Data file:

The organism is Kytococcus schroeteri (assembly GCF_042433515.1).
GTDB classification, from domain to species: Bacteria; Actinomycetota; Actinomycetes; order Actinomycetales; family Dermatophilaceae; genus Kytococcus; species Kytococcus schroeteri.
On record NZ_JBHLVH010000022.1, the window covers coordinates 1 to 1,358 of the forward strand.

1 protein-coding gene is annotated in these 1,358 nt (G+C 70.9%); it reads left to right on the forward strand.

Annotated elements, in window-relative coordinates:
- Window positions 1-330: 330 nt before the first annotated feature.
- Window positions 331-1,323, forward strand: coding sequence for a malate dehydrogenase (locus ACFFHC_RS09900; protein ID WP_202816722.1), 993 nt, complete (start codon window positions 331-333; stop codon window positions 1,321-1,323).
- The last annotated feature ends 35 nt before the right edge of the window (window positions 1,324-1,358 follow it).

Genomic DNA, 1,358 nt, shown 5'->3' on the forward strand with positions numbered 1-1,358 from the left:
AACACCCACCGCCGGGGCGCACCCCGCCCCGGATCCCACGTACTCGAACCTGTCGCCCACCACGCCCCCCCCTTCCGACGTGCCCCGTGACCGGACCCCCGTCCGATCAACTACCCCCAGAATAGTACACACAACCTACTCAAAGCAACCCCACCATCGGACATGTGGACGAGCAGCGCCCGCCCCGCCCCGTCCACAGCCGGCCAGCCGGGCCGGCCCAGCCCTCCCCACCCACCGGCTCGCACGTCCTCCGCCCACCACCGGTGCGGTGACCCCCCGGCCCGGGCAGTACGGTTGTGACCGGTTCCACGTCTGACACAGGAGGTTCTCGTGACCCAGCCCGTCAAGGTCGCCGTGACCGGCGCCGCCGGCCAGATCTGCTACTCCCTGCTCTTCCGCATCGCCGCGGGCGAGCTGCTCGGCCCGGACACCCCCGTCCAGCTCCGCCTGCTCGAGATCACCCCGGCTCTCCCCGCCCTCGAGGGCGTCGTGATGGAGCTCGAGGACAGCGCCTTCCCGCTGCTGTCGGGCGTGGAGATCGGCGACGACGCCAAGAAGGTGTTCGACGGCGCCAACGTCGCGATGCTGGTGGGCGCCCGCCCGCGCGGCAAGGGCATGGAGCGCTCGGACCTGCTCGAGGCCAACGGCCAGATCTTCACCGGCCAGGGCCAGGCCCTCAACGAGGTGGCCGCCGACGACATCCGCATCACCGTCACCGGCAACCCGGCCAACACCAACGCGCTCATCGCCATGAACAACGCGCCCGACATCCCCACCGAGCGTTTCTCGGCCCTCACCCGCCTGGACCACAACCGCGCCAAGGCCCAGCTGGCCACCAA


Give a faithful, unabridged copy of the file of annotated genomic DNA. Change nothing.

The organism is Kytococcus schroeteri (assembly GCF_042433515.1).
GTDB classification, from domain to species: Bacteria; Actinomycetota; Actinomycetes; order Actinomycetales; family Dermatophilaceae; genus Kytococcus; species Kytococcus schroeteri.
On record NZ_JBHLVH010000022.1, the window covers coordinates 1 to 1,358 of the forward strand.

1 protein-coding gene is annotated in these 1,358 nt (G+C 70.9%); it reads left to right on the forward strand.

Annotated elements, in window-relative coordinates:
- Window positions 1-330: 330 nt before the first annotated feature.
- Window positions 331-1,323, forward strand: coding sequence for a malate dehydrogenase (locus ACFFHC_RS09900; protein ID WP_202816722.1), 993 nt, complete (start codon window positions 331-333; stop codon window positions 1,321-1,323).
- The last annotated feature ends 35 nt before the right edge of the window (window positions 1,324-1,358 follow it).

Genomic DNA, 1,358 nt, shown 5'->3' on the forward strand with positions numbered 1-1,358 from the left:
AACACCCACCGCCGGGGCGCACCCCGCCCCGGATCCCACGTACTCGAACCTGTCGCCCACCACGCCCCCCCCTTCCGACGTGCCCCGTGACCGGACCCCCGTCCGATCAACTACCCCCAGAATAGTACACACAACCTACTCAAAGCAACCCCACCATCGGACATGTGGACGAGCAGCGCCCGCCCCGCCCCGTCCACAGCCGGCCAGCCGGGCCGGCCCAGCCCTCCCCACCCACCGGCTCGCACGTCCTCCGCCCACCACCGGTGCGGTGACCCCCCGGCCCGGGCAGTACGGTTGTGACCGGTTCCACGTCTGACACAGGAGGTTCTCGTGACCCAGCCCGTCAAGGTCGCCGTGACCGGCGCCGCCGGCCAGATCTGCTACTCCCTGCTCTTCCGCATCGCCGCGGGCGAGCTGCTCGGCCCGGACACCCCCGTCCAGCTCCGCCTGCTCGAGATCACCCCGGCTCTCCCCGCCCTCGAGGGCGTCGTGATGGAGCTCGAGGACAGCGCCTTCCCGCTGCTGTCGGGCGTGGAGATCGGCGACGACGCCAAGAAGGTGTTCGACGGCGCCAACGTCGCGATGCTGGTGGGCGCCCGCCCGCGCGGCAAGGGCATGGAGCGCTCGGACCTGCTCGAGGCCAACGGCCAGATCTTCACCGGCCAGGGCCAGGCCCTCAACGAGGTGGCCGCCGACGACATCCGCATCACCGTCACCGGCAACCCGGCCAACACCAACGCGCTCATCGCCATGAACAACGCGCCCGACATCCCCACCGAGCGTTTCTCGGCCCTCACCCGCCTGGACCACAACCGCGCCAAGGCCCAGCTGGCCACCAA